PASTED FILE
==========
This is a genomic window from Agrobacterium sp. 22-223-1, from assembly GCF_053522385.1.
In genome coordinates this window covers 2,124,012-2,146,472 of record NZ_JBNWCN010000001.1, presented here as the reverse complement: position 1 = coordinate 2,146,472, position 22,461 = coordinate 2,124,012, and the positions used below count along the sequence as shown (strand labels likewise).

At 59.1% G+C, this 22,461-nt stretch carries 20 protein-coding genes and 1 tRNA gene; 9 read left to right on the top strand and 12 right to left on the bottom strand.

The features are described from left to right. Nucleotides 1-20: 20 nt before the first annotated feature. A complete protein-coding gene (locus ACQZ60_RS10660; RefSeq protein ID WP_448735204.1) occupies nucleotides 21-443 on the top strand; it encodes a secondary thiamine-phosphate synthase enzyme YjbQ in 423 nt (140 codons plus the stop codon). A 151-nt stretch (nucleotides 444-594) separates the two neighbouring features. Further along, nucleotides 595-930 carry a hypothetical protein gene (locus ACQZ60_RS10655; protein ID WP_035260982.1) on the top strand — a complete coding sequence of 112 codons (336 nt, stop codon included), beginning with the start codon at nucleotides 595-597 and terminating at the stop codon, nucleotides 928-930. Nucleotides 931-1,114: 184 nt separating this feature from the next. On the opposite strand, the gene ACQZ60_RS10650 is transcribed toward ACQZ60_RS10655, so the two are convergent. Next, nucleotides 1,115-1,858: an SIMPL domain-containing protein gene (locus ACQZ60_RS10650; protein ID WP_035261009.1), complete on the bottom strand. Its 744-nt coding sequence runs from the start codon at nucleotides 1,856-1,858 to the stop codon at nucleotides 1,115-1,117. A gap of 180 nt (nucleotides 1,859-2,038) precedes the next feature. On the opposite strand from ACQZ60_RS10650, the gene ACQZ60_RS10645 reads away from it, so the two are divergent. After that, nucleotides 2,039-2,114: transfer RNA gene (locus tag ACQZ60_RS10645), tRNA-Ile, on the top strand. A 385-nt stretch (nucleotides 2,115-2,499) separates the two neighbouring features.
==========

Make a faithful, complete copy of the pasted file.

This is a genomic window from Agrobacterium sp. 22-223-1, from assembly GCF_053522385.1.
In genome coordinates this window covers 2,124,012-2,146,472 of record NZ_JBNWCN010000001.1, presented here as the reverse complement: position 1 = coordinate 2,146,472, position 22,461 = coordinate 2,124,012, and the positions used below count along the sequence as shown (strand labels likewise).

At 59.1% G+C, this 22,461-nt stretch carries 20 protein-coding genes and 1 tRNA gene; 9 read left to right on the top strand and 12 right to left on the bottom strand.

The features are described from left to right. Nucleotides 1-20: 20 nt before the first annotated feature. A complete protein-coding gene (locus ACQZ60_RS10660; RefSeq protein ID WP_448735204.1) occupies nucleotides 21-443 on the top strand; it encodes a secondary thiamine-phosphate synthase enzyme YjbQ in 423 nt (140 codons plus the stop codon). A 151-nt stretch (nucleotides 444-594) separates the two neighbouring features. Further along, nucleotides 595-930 carry a hypothetical protein gene (locus ACQZ60_RS10655; protein ID WP_035260982.1) on the top strand — a complete coding sequence of 112 codons (336 nt, stop codon included), beginning with the start codon at nucleotides 595-597 and terminating at the stop codon, nucleotides 928-930. Nucleotides 931-1,114: 184 nt separating this feature from the next. On the opposite strand, the gene ACQZ60_RS10650 is transcribed toward ACQZ60_RS10655, so the two are convergent. Next, nucleotides 1,115-1,858: an SIMPL domain-containing protein gene (locus ACQZ60_RS10650; protein ID WP_035261009.1), complete on the bottom strand. Its 744-nt coding sequence runs from the start codon at nucleotides 1,856-1,858 to the stop codon at nucleotides 1,115-1,117. A gap of 180 nt (nucleotides 1,859-2,038) precedes the next feature. On the opposite strand from ACQZ60_RS10650, the gene ACQZ60_RS10645 reads away from it, so the two are divergent. After that, nucleotides 2,039-2,114: transfer RNA gene (locus tag ACQZ60_RS10645), tRNA-Ile, on the top strand. A 385-nt stretch (nucleotides 2,115-2,499) separates the two neighbouring features.